Fueling Agricultural Change in Western Kenya

In recent years, the people of western Kenya have been feeling the painful effects of climate change and deforestation. As the practice of chopping down trees for fuel wood continued, “deforestation was getting worse,” says resident Salim Shaban. Removing trees compromises nutrient and water retention in soils, and nutrients lost in the runoff can pollute valuable freshwater lakes and rivers.

To make matters worse, the rainy seasons have been coming later in the year, shortening the growing season. Most farmers in Kenya live hand to mouth, and were having trouble feeding their families.

Frustrated by increasingly meager harvests, Salim vowed to take action. Convinced that environmental problems were compromising soil integrity, “I decided to figure out what was needed to improve the environment,” he says.

Salim had founded the African Christians Organization Network (ACON)* 12 years ago, and in 2008, he reached out to the International Biochar Initiative for guidance on improving soil fertility. This developed into a meaningful relationship and the creation of a biochar stove.

That relationship led to the pioneering of Africa’s first biochar initiative, building a network of 6,000 farmers in 50 communities who are learning to use biochar stoves to boost organic farming, reduce indoor air pollution and sequester carbon from the atmosphere.

The biochar stove is principally sold as an improved cooking device: It uses less fuel wood, cooks food faster and creates less smoke than a traditional three-stone stove. Although calculations vary, Salim estimates that families save enough on fuel wood to pay for the stove in three to six months.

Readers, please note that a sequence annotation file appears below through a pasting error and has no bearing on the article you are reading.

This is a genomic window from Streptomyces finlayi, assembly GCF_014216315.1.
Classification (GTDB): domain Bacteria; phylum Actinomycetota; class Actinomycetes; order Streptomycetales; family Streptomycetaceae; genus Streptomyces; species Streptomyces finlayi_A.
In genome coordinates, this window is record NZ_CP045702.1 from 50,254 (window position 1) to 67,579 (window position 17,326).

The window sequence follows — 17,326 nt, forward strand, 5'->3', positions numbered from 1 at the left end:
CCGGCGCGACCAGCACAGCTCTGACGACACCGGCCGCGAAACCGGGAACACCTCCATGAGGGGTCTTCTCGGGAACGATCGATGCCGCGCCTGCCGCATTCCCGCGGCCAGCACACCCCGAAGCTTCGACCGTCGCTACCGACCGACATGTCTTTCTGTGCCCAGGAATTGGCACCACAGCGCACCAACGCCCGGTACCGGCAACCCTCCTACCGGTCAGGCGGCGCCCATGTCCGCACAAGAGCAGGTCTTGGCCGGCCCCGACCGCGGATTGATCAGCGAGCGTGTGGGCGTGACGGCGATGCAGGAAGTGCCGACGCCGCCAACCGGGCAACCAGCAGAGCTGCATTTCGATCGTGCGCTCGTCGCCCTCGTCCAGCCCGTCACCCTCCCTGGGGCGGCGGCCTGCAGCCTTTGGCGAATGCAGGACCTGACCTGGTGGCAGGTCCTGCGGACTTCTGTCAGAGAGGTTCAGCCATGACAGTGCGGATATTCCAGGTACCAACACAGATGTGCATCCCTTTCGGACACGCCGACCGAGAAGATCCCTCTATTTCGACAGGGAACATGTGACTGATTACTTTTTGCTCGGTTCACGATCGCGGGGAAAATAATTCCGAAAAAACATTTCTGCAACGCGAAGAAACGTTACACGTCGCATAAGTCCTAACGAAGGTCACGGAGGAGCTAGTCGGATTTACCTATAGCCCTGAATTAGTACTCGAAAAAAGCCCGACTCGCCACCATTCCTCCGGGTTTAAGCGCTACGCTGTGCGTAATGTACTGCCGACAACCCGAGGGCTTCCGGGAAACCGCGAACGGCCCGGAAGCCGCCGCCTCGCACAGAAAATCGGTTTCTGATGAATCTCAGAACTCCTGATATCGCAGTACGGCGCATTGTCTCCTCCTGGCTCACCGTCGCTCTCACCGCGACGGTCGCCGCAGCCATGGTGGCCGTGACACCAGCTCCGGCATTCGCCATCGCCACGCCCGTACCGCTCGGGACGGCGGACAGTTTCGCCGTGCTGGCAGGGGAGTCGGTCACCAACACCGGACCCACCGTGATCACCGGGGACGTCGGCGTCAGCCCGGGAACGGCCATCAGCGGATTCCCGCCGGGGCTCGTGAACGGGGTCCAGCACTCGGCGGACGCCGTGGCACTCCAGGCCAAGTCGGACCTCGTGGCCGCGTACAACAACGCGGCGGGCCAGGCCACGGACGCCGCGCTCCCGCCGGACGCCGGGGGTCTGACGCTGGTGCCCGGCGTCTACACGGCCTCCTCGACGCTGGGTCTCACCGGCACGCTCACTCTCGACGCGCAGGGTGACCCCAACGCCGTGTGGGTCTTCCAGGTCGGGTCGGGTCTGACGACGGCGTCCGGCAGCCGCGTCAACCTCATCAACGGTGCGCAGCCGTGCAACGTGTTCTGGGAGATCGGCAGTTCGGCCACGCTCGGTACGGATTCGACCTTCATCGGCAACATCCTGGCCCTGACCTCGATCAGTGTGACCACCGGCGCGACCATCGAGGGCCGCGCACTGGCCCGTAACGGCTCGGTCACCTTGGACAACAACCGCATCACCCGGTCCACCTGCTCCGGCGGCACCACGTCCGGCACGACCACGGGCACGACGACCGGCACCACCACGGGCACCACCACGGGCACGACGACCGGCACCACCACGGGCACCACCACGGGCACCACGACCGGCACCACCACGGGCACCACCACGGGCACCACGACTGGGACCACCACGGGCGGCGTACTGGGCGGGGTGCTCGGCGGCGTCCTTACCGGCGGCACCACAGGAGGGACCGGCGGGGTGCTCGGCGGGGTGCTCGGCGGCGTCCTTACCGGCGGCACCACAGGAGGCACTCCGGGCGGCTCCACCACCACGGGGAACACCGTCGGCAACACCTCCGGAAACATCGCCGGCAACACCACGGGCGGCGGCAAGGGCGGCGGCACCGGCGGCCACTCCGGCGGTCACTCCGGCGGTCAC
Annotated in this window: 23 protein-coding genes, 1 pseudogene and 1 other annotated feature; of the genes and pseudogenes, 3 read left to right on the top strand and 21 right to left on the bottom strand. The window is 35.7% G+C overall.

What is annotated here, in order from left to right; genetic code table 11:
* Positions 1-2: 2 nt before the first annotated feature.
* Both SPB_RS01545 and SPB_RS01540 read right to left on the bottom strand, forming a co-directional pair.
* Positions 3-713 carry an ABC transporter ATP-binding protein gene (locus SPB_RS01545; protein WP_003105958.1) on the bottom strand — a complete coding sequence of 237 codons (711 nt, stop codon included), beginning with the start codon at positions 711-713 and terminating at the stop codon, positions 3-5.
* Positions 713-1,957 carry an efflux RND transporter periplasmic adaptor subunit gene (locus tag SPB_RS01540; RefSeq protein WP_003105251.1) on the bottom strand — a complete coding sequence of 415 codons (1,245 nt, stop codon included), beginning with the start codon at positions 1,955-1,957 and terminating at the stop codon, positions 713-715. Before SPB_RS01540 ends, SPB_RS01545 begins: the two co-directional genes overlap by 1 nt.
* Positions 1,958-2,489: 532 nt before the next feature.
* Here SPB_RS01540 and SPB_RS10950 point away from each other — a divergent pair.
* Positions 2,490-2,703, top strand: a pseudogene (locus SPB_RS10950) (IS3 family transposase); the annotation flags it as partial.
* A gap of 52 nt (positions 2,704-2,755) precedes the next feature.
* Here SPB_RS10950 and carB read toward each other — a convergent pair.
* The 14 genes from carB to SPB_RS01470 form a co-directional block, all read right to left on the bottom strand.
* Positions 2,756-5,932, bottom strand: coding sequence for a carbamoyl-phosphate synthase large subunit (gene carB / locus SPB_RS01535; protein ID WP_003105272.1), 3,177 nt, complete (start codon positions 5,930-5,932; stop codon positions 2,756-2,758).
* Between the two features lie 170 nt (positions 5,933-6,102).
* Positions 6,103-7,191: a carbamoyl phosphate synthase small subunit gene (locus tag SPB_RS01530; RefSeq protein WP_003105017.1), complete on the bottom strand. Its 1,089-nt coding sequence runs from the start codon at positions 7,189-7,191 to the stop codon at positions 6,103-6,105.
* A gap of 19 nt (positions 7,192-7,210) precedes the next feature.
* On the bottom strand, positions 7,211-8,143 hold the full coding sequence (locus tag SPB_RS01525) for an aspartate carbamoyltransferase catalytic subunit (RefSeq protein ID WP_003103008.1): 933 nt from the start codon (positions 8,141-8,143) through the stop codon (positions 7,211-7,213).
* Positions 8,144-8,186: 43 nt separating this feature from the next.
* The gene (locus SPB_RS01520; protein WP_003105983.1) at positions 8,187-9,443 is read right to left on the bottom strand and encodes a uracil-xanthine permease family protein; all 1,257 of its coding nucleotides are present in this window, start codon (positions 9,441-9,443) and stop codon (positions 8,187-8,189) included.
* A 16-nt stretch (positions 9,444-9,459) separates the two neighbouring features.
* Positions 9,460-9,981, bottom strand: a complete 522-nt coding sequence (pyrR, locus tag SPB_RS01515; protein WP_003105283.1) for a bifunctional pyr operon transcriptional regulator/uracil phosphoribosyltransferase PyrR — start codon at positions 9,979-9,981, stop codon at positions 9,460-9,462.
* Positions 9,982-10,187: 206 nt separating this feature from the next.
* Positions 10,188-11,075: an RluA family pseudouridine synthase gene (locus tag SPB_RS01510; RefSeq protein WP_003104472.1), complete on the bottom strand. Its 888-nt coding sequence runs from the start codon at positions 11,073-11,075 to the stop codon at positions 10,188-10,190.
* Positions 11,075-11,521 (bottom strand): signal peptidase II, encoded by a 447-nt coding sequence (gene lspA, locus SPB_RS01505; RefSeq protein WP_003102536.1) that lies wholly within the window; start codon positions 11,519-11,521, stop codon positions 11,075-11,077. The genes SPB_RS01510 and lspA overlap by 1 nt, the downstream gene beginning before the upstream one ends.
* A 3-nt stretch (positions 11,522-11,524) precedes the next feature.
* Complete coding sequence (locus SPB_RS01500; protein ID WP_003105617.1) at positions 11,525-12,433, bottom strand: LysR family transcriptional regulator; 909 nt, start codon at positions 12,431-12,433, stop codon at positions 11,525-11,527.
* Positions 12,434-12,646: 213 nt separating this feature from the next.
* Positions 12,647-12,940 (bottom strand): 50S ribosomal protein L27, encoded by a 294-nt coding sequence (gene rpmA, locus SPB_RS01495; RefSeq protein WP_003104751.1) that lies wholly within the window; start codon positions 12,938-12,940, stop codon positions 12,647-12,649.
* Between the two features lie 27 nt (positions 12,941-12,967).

When the cooking process is complete, the charred fuel wood becomes a valuable soil enhancer. A women’s group based in Ikolomani reported that the stove’s biochar has greatly increased their yields of maize, beans, and tea. During my recent visit to the village, eleven women farmers were eager to show off their crops. One woman boasted, “Before using biochar, I did not have enough food to feed my family. Now, I have enough for everyone and can sell extra food to pay school fees (for my son) and buy a cow.”

ACON recently started making biomass fuel briquettes as an alternative to fuel wood. The production of fuel briquettes is very popular, and fewer briquettes than fuel wood are needed to cook food. The briquettes are made of biological waste such as maize stalks or water hyacinth.

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Water hyacinth is a menace in Lake Victoria. ACON uses it to make fuel briquettes, helping to reduce deforestation. (Photograph by Chad Lipton)

“Unfortunately, there is an endless supply (of hyacinth),” Salim laments. Several years ago, water hyacinth was accidentally introduced into Lake Victoria, where it immediately began multiplying and greatly disrupted the local economy, which depends upon fishing. ACON responded to this environmental problem by removing the hyacinth from Lake Victoria to make fuel briquettes. Even so, the water hyacinth still multiplies much more quickly than ACON can remove it.

For each biochar stove sold, ACON gives 20 tree seedlings to farmers to plant. “We need to reduce climate change. That is why we provide tree seedlings,” says Salim.

Climate change is global, but solutions are local. Salim’s investment in his local community is paying off and he is eager to spread the word. Next week, more than a dozen Ugandan farmers are traveling to Western Kenya to meet Salim and learn about his biochar project with ACON.

When asked if there were any complaints with the biochar program, one farmer responded, “Actually, I do have one complaint. I have more than one wife, but only one stove. They fight over it.”

* African Christians Organization Network is a grant recipient of the National Geographic’s Great Energy Challenge initiative.